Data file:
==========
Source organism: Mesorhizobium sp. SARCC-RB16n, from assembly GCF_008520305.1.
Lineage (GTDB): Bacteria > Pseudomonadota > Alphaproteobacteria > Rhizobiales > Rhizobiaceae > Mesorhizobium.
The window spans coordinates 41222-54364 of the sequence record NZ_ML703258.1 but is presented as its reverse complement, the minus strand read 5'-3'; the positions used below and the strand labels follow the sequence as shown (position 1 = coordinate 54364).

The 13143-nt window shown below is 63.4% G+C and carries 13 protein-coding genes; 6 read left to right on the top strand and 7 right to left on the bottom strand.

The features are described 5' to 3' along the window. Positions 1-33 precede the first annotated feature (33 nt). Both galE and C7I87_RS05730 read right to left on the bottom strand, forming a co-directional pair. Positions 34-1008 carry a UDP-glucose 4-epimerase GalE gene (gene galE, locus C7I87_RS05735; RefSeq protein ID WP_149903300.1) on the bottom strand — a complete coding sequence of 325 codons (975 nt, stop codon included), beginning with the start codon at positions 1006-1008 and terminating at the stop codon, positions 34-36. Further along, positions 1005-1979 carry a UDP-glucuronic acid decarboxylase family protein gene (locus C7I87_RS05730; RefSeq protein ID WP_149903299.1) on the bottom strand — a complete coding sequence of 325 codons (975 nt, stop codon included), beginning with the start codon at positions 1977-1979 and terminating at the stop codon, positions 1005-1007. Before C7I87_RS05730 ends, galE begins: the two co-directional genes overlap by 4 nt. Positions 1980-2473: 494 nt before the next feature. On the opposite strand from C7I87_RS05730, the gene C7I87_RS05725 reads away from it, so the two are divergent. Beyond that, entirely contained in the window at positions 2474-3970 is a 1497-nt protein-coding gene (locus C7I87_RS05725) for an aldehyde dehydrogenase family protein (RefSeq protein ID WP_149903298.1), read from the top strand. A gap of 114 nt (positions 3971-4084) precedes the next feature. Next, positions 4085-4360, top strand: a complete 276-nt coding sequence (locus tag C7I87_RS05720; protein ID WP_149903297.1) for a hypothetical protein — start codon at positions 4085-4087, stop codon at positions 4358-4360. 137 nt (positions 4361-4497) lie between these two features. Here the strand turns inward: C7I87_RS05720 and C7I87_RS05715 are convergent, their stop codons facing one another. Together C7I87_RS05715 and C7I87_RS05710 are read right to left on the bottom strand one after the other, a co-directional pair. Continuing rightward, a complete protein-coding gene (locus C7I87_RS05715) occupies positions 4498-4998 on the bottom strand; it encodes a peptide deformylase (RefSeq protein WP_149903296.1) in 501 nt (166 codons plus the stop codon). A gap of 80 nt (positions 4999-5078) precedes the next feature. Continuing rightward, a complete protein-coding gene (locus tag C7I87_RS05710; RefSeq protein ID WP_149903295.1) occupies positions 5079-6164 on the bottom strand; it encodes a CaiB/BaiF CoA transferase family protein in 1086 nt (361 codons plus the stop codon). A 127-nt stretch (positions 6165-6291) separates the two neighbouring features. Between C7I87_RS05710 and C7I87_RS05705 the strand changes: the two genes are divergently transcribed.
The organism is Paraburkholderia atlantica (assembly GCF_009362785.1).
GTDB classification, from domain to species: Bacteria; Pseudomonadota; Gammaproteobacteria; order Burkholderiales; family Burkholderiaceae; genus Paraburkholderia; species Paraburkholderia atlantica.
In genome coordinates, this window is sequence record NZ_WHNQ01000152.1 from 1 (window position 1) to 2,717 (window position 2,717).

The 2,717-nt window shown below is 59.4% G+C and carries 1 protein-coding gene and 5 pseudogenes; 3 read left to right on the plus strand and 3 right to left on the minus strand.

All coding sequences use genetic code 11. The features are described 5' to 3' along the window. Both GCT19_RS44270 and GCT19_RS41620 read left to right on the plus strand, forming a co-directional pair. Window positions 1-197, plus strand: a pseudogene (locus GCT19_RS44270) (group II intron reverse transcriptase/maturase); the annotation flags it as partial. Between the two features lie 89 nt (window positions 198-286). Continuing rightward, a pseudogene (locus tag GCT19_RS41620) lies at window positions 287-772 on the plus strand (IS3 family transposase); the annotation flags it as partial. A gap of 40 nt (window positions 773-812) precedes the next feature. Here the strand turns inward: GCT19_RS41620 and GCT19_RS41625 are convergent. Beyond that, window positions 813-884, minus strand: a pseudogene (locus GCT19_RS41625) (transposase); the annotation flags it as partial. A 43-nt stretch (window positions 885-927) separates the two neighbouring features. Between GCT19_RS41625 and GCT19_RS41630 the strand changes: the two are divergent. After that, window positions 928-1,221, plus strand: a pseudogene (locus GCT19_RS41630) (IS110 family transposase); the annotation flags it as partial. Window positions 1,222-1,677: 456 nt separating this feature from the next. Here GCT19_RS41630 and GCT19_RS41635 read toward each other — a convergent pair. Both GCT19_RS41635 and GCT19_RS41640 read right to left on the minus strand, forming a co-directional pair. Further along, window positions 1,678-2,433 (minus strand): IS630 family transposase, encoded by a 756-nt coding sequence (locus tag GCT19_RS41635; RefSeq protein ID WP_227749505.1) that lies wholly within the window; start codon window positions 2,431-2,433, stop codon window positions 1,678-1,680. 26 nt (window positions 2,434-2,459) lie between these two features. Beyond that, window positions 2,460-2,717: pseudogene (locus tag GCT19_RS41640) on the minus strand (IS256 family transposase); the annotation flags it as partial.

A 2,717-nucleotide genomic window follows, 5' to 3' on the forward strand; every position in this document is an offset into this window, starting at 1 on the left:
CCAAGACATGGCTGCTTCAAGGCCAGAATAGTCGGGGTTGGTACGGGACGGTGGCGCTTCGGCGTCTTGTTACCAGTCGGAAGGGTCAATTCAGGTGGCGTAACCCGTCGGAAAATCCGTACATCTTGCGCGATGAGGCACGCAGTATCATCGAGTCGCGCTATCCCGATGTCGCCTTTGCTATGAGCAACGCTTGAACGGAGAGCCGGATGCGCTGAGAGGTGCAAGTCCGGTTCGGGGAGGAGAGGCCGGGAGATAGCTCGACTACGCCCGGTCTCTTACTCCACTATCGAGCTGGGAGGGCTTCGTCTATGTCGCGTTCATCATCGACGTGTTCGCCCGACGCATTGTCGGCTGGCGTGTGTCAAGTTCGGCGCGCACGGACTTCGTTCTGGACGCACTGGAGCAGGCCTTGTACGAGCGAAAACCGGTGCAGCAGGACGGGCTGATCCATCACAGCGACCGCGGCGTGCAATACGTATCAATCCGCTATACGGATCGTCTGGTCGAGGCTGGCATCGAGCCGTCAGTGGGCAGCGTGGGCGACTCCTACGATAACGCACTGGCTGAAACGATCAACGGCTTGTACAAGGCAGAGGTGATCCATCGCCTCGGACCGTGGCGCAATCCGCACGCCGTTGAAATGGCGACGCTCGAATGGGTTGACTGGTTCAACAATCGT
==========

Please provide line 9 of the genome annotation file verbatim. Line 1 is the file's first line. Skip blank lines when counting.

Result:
The 2,717-nt window shown below is 59.4% G+C and carries 1 protein-coding gene and 5 pseudogenes; 3 read left to right on the plus strand and 3 right to left on the minus strand.